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Pulse Health Kidney Failure - What You Need To Know

It was with great sadness that Africa woke up to the news that one of her accomplished actors Muna Obiekwe had passed away after a long battle with chronic kidney disease. At the prime of his career, many would not have expected this unfortunate news. This disease though not so popular is claiming the lives of many all across the world, especially in Africa where there is low awareness.

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Kidney failure can be explained in colloquial terms as any disease condition affecting the kidneys that impair their normal day-to-day functions. The kidneys are mainly responsible for filtering blood and removing harmful waste products from it. These substances notable among them being urea, are removed in the urine. Thus when the kidneys fail, these substances that should in normal circumstances be removed from the body tend to accumulate in the body and cause the symptoms of the disease.

There are two main forms of kidney failure. These are acute kidney injury, which is often reversible with adequate treatment, and chronic kidney disease, which is often not reversible. In both cases, there is usually an underlying cause.

Acute kidney injury (AKI) usually occurs when the blood supply to the kidneys is suddenly interrupted or when the kidneys become overloaded with toxins. Causes include accidents, injuries, or complications from surgeries in which the kidneys are deprived of normal blood flow for extended periods of time. Dehydration which could result from diarrhoea or vomiting is another cause of AKI. Drug overdoses may also cause the onset of acute kidney injury.  People suffering from AKI require supportive treatment until their kidneys recover function, but should be monitored due to the risk of getting chronic kidney disease in the future.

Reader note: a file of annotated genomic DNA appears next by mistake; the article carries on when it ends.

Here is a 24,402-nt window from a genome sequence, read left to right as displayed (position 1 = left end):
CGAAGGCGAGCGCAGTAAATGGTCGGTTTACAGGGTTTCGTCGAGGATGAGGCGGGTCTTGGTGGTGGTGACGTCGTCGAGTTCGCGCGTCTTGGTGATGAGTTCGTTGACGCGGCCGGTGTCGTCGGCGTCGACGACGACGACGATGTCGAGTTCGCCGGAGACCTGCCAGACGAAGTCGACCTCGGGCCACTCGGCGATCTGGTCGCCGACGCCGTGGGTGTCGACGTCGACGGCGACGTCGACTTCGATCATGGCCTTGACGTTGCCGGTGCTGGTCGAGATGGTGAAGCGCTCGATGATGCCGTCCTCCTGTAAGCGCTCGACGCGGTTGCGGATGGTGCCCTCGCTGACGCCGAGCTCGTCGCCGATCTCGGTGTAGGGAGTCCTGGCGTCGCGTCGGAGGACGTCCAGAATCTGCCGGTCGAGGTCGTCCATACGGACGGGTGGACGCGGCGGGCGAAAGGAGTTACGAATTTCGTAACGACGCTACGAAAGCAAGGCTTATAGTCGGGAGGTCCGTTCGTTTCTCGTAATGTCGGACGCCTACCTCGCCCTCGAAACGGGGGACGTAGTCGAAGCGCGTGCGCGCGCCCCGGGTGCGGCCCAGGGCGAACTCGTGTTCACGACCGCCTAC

Kidney failure of the chronic type is commonly caused by uncontrolled hypertension and diabetes. There are some inherited cases although these are not as common. Other causes include infections that affect the kidneys such as HIV/AIDS, as well as drug overdose and toxins.

High levels of urea in the blood cause symptoms such as vomiting, diarrhoea, weight loss and confusion. Due to the build up of excess fluids, patients tend to have swelling of their legs, ankles, feet, face or hands. Patients may also experience shortness of breath as a result of extra fluid in the lungs. Kidney failure also leads to anaemia which presents with tiredness, dizziness and memory problems.

It is not all bad news. Kidney failure is preventable. The following tips will help protect your kidneys:

  • Be aware of your family medical history. If close blood relatives have had kidney disease or other chronic diseases such as hypertension or diabetes, you may be 'at risk' too. 
  • If you are at 'increased risk' of developing kidney disease, take the initiative and see your doctor for a full kidney and general check up.
  • If you do not know your blood pressure and/or blood sugar levels, get them checked. High blood pressure and high blood sugar can be well controlled and this will help reduce the risk of getting kidney failure.
  • Eat a healthy diet full of fresh fruit and vegetables. 
  • Maintain healthy weight - being overweight increases your risk of developing diabetes and high blood pressure which are major risk factors for kidney disease. 
  • Stop smoking if you smoke. Smokers are 3 times more likely to have reduced kidney function, and 4 to 5 times greater risk of heart attack and stroke! 
  • Make physical activity a regular habit . Do 30 minutes of regular moderate-intensity physical activity such as brisk walking or jogging on at least 5 days in a week.
  • Drink alcohol in moderation - limit alcohol to 2 standard drinks per day for men, 1 per day for women. 
  • Take medications as prescribed by your doctor

Prevention they say is better than cure. Dialysis, a procedure where a machine is used to filter the blood thereby performing the function of the kidney is the main way in which kidney failure is managed. Though effective, it is very expensive, such that even the affluent in society struggle to afford the entire course of treatment. Don't wait till you find yourself in such a situation. Your health is in your own hands. Take control of it!

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